"Yes! I guess I've studied it quite a little," and with a laugh he applies the end of his smoke to a fresh cigar—for he could give points to  the heaviest smoker and beat him—saying that he does not believe in wasting matches; besides which, by lighting each cigar from the  last it enables him to lose count of how many he smokes a day, "which,'' he adds, "is most convenient when curiosity has to be satisfied,  for I can truthfully say 'one long cigar.'"

"Intending, as I said, to get two Queen's Gambits, I play on boards Nos. 5 and 11 P—Q 4, and subdivide this group by playing P—K 4 on  2 and 8, and turn these two into the ' Vienna Opening.' The third group I should open with P—K 4 right along, and try to offer the King's  Gambit on all."

"What would you do if, say, three elect to play the French Defence?"

"That wouldn't bother me any. I mentally eliminate them from their respective groups and form them into a fresh group by themselves."

"I suppose you find a difficulty in distinguishing one game from another as soon as complications arise, do you not?"

"Why, no! That is just when they become easier as they branch out into a distinct individuality of their own, and may be likened to a  business transaction which becomes easier to the business man when it has some marked characteristic of its own; for a man knows by  instinct or experience —at any rate by the customer he is dealing with—whether he can be trusted to act squarely, cannot be trusted at  all, or is a shifty, tricky customer who needs watching in case of bluff. Just so in chess. There are book students, people with 'defences,'  and tricky players who live for traps."

"Do you use the system you have explained when playing sixteen or twenty?"

"Yes! The same, with, of course, added numbers in each group; but I have various systems which will also apply themselves to twelve,  sixteen, or twenty games blindfold. I also vary my exhibitions by playing checkers as well as chess blindfold, with the addition of whist  (always preferring duplicate, though I also play ordinary) at a side table."

"Then you give memory feats as well?"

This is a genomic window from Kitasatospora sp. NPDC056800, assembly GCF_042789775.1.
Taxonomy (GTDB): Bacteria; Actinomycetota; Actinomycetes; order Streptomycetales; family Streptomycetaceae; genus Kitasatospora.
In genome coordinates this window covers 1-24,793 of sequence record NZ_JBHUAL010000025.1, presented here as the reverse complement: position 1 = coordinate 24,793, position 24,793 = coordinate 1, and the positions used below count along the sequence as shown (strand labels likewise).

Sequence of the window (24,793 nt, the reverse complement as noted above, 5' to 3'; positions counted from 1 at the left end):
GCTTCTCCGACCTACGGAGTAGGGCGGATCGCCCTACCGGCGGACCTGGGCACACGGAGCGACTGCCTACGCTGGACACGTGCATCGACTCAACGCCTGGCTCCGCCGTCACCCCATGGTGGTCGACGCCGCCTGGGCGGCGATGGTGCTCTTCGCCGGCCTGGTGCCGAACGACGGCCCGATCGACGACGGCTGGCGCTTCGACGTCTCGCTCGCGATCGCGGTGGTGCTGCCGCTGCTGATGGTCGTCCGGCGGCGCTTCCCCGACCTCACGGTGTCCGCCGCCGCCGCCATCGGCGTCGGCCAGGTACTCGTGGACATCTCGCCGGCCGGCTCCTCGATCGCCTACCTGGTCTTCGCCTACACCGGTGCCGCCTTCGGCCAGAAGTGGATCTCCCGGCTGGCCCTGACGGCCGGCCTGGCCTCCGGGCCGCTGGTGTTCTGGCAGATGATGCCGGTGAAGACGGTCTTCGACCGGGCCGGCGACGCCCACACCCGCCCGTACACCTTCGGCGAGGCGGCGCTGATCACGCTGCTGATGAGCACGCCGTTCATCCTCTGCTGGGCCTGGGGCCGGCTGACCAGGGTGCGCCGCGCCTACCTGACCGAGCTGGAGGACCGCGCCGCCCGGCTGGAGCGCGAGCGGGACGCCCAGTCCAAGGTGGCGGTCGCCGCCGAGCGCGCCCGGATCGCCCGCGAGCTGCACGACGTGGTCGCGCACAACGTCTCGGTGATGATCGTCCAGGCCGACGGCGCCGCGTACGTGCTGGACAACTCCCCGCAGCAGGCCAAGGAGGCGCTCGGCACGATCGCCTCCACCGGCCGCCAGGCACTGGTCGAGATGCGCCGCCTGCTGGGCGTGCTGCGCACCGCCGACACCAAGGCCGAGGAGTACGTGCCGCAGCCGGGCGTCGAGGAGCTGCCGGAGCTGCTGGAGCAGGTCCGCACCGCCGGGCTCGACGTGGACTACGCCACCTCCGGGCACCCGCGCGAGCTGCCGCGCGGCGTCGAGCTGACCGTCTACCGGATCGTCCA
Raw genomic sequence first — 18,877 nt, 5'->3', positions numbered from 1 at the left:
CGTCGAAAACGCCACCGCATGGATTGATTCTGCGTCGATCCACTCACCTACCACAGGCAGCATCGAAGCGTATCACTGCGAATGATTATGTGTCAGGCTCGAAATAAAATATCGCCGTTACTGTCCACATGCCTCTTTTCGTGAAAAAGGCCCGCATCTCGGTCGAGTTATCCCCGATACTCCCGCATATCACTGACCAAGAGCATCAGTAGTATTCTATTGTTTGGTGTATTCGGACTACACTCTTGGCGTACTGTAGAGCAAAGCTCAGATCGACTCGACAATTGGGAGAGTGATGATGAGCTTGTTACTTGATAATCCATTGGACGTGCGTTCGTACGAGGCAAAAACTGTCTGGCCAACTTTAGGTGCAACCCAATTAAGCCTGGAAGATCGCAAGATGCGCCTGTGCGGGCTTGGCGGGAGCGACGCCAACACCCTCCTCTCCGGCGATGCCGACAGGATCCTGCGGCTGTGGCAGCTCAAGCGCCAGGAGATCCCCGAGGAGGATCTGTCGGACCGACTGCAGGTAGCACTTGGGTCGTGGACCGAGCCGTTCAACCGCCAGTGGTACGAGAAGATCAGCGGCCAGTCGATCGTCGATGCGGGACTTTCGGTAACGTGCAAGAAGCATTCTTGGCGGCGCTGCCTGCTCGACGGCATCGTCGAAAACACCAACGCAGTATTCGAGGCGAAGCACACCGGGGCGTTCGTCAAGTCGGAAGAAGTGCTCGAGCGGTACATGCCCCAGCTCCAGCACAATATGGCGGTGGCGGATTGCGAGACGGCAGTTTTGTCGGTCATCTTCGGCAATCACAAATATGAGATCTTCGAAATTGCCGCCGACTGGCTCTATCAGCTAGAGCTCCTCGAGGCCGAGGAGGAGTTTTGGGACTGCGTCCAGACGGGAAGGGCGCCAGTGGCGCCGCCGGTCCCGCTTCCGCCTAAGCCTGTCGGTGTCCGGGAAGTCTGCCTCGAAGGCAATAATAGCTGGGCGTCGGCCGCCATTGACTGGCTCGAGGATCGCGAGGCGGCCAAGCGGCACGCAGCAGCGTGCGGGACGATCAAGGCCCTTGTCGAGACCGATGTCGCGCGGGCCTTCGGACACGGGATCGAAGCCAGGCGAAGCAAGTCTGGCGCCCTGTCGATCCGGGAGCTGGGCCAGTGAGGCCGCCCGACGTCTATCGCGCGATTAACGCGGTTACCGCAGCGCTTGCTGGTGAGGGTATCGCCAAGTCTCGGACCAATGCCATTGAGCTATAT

"Yes! I am ready at any part of the play to cease entirely, and if any portion of a pack of cards is called off to me I am prepared to name  immediately the remaining cards. There is also the Knight's tour on the chessboard. I start this on whatever square is named, and,  blindfold, can readily run over the sixty-four squares. Of course I grant you must have a good memory, for in the beginning you must also  remember your ending, and be careful not to touch one square a second time; this I always ensure by asking one of my onlookers to  place a piece on every square I name, and I guess I can keep them running until every one is covered. Have I a system for this? Oh, yes!  More than one, for, instead of inviting the onlookers to start, I vary it by asking them to name the square on which I shall finish the Knight's  tour on the board."

"I understand that you propose retiring from chess as a profession. What do you propose doing, then?"

"My intention is to continue my law studies when I return to the States, and eventually enter that profession. Before that, however, I remain  in Europe about a year giving exhibitions in this country and on the Continent. I may take part in the German tournament in Hanover in  July. On my way back home I purpose visiting South Africa and Australia, reckoning to get back to the States in 1903."

I have great pleasure in presenting a photograph of Mr. Pillsbury, which was specially taken for this article by Messrs. Elliott & Fry, of  Baker Street, London, a firm so renowned for the production of 'speaking likeness,' that the strikingly-natural attitude (when playing  blindfold) and exact expression of their subject is, as is usual with them, perfect.

Mr. Pillsbury will return after the Hanover Tourney to London, to fulfill numerous engagements arranged for the opening of the autumn  season, and in the provinces, as well as Scotland and Wales, and possibly Ireland. He also means to take part in the great tournament  arranged to take place in St. Louis during 1904.

The Pillsbury Correspondence Chess Association was named after him and started in 1896. Already six large tournaments between  different States and including over 700 players have been in progress. Cups and medals of bronze, silver, and gold, are given to the  varying grades of winners. Matches between the Canadian Chess Club and the Association, and Canadian Association and Pillsbury  Association have been played, the latter won by 60 to 40. Mr. Lee W. Parke, who came to London for the Coronation festivities, is the  president.